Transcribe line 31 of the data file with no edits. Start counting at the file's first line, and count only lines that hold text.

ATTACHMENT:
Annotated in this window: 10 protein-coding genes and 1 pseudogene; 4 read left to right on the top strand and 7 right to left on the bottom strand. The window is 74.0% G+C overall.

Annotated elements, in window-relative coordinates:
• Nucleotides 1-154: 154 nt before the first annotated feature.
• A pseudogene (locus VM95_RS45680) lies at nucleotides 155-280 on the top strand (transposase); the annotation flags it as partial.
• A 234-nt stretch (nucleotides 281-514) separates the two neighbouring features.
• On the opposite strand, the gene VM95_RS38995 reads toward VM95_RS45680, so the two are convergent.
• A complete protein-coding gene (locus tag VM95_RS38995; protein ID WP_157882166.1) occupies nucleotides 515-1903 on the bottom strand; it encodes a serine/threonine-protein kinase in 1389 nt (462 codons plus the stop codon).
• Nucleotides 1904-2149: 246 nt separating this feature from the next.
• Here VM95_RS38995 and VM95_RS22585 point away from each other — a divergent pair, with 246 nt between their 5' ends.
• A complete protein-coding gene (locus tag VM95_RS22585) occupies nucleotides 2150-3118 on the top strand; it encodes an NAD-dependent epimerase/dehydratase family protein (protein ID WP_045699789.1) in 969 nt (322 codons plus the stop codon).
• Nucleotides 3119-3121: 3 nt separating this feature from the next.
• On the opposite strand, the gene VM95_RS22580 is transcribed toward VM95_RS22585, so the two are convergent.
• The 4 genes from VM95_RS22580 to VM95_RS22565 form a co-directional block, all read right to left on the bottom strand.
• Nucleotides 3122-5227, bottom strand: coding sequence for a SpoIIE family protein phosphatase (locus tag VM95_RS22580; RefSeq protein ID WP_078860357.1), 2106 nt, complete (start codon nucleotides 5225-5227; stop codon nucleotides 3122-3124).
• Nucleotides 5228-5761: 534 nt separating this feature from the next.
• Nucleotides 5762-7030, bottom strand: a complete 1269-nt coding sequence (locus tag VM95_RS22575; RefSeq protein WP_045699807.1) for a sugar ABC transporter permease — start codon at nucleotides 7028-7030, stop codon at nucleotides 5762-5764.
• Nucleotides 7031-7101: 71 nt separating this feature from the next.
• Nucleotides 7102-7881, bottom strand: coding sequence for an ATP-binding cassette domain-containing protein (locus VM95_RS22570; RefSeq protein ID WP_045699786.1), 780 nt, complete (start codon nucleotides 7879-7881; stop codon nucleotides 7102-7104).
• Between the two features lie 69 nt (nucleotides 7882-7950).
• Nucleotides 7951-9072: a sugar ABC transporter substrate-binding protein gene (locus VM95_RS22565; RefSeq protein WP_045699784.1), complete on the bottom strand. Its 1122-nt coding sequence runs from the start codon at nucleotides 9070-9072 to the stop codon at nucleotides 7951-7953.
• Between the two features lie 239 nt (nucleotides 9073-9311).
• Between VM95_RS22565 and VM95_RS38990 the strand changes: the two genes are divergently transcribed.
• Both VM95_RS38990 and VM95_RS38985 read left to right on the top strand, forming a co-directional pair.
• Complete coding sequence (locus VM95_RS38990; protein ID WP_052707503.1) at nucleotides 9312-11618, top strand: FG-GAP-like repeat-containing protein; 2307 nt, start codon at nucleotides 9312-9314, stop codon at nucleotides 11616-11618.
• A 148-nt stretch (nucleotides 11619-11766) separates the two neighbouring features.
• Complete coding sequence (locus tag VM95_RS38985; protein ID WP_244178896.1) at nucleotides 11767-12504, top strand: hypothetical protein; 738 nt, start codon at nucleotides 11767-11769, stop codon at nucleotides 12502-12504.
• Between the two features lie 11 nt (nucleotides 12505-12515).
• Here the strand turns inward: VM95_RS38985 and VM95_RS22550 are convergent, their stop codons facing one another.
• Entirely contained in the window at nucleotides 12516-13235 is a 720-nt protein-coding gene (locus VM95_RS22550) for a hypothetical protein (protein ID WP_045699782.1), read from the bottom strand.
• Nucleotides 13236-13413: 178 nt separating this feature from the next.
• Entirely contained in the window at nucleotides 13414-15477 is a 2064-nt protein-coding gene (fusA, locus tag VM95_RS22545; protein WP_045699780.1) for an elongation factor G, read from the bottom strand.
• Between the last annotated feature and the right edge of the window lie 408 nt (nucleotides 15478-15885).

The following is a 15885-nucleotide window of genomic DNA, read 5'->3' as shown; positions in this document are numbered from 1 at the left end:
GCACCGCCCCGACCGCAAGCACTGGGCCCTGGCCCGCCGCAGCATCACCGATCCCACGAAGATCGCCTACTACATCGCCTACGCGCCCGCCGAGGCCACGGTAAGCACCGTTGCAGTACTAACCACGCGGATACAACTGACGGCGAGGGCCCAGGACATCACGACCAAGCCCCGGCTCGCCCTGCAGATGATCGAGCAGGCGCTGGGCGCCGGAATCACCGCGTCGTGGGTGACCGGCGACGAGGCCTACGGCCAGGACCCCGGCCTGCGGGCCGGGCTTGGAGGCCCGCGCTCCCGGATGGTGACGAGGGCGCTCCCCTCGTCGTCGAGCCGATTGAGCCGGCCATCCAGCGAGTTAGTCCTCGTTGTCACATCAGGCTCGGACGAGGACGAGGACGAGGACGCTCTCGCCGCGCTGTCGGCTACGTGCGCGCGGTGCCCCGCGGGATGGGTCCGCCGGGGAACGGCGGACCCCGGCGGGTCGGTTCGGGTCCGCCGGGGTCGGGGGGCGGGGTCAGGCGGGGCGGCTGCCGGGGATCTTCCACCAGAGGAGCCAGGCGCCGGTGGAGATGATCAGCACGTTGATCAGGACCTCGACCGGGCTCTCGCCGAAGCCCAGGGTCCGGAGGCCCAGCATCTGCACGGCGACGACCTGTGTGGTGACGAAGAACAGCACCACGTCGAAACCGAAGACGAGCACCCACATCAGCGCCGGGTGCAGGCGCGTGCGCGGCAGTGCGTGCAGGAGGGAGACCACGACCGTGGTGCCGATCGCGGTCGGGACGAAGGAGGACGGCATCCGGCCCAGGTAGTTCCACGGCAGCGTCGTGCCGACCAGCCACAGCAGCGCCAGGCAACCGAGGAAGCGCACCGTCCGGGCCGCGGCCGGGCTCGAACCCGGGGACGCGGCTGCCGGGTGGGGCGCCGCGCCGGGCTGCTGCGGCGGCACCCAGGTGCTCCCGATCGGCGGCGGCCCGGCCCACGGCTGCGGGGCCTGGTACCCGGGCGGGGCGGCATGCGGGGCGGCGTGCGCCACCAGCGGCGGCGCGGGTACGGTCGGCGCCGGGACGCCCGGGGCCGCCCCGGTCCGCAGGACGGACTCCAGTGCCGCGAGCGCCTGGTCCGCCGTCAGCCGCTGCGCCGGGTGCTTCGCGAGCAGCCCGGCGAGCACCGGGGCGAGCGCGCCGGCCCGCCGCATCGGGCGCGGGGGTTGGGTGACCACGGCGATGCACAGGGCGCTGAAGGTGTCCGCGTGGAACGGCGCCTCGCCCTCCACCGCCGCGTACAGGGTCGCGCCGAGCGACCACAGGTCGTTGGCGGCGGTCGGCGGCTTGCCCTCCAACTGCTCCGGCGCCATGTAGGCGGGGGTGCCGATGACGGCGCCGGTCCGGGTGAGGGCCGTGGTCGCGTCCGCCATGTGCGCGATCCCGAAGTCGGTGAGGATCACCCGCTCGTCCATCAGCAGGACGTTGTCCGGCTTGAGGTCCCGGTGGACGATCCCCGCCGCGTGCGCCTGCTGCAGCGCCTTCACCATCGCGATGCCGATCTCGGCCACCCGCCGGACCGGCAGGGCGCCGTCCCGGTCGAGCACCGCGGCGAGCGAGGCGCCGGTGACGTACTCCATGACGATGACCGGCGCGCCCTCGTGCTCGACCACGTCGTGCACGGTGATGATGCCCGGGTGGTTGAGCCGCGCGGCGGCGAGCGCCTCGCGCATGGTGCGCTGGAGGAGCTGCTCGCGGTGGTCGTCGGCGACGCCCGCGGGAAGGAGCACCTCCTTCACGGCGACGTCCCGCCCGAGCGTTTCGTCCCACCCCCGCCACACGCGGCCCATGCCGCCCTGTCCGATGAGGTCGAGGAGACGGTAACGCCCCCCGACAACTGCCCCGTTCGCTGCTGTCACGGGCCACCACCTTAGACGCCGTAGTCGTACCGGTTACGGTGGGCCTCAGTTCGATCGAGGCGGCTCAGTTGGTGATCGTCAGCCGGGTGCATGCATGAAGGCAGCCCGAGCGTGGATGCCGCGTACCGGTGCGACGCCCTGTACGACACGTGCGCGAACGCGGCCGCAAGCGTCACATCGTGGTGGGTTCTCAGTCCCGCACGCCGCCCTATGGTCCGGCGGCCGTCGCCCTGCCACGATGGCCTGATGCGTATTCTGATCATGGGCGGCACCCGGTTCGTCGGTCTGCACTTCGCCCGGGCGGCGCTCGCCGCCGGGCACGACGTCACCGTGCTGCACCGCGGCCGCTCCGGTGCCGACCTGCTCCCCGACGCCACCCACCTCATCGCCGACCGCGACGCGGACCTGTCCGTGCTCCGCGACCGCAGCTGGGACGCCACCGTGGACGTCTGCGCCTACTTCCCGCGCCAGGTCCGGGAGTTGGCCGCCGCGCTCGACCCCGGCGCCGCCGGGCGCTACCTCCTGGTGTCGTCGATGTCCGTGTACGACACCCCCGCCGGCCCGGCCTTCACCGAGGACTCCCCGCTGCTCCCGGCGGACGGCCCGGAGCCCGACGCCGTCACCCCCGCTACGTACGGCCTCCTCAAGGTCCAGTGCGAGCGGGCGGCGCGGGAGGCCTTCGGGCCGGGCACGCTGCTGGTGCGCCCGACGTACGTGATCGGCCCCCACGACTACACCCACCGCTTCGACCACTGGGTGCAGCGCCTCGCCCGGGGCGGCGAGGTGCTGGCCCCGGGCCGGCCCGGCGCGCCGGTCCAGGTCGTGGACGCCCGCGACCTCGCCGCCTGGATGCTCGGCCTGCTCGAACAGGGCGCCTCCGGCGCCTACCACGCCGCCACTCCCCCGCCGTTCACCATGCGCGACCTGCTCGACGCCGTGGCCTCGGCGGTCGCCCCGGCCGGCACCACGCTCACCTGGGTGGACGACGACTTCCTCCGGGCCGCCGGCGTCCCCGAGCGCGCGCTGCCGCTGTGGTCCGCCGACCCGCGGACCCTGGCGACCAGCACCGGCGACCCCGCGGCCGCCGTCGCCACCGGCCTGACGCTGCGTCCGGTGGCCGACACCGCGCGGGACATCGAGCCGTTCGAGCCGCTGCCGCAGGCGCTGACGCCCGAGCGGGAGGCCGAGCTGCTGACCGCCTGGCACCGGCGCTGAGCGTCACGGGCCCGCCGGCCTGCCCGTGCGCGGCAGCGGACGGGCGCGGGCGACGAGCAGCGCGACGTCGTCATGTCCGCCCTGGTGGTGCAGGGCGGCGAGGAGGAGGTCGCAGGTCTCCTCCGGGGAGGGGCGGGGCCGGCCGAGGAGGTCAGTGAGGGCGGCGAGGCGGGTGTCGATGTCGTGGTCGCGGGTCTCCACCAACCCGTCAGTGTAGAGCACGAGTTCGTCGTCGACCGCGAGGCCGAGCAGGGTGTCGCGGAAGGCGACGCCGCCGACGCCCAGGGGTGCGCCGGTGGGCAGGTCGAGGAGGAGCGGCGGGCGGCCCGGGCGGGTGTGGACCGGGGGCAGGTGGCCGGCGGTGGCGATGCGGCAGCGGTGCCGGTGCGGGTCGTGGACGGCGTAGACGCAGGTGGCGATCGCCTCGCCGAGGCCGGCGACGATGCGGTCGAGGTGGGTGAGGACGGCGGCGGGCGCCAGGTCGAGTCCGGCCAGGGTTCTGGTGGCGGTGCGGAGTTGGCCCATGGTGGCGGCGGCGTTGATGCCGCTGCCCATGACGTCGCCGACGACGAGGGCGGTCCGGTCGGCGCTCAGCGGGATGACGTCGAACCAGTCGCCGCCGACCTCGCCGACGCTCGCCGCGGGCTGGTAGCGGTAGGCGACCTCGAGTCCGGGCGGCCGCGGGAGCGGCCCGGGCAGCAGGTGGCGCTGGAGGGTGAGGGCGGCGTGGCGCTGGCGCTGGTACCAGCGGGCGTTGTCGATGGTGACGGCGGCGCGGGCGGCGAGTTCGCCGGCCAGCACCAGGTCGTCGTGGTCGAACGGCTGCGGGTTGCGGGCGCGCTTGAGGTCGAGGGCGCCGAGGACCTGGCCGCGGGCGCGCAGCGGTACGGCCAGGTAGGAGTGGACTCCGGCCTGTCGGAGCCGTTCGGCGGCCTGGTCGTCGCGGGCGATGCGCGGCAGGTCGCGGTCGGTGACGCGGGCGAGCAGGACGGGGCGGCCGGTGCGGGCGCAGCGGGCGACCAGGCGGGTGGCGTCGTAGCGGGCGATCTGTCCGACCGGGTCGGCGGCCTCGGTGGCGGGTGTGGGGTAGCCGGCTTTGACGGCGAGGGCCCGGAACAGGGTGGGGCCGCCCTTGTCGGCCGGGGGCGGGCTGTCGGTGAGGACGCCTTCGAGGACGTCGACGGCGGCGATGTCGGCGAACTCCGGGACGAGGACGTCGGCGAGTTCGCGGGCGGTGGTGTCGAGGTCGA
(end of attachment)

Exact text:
• Entirely contained in the window at nucleotides 13414-15477 is a 2064-nt protein-coding gene (fusA, locus tag VM95_RS22545; protein WP_045699780.1) for an elongation factor G, read from the bottom strand.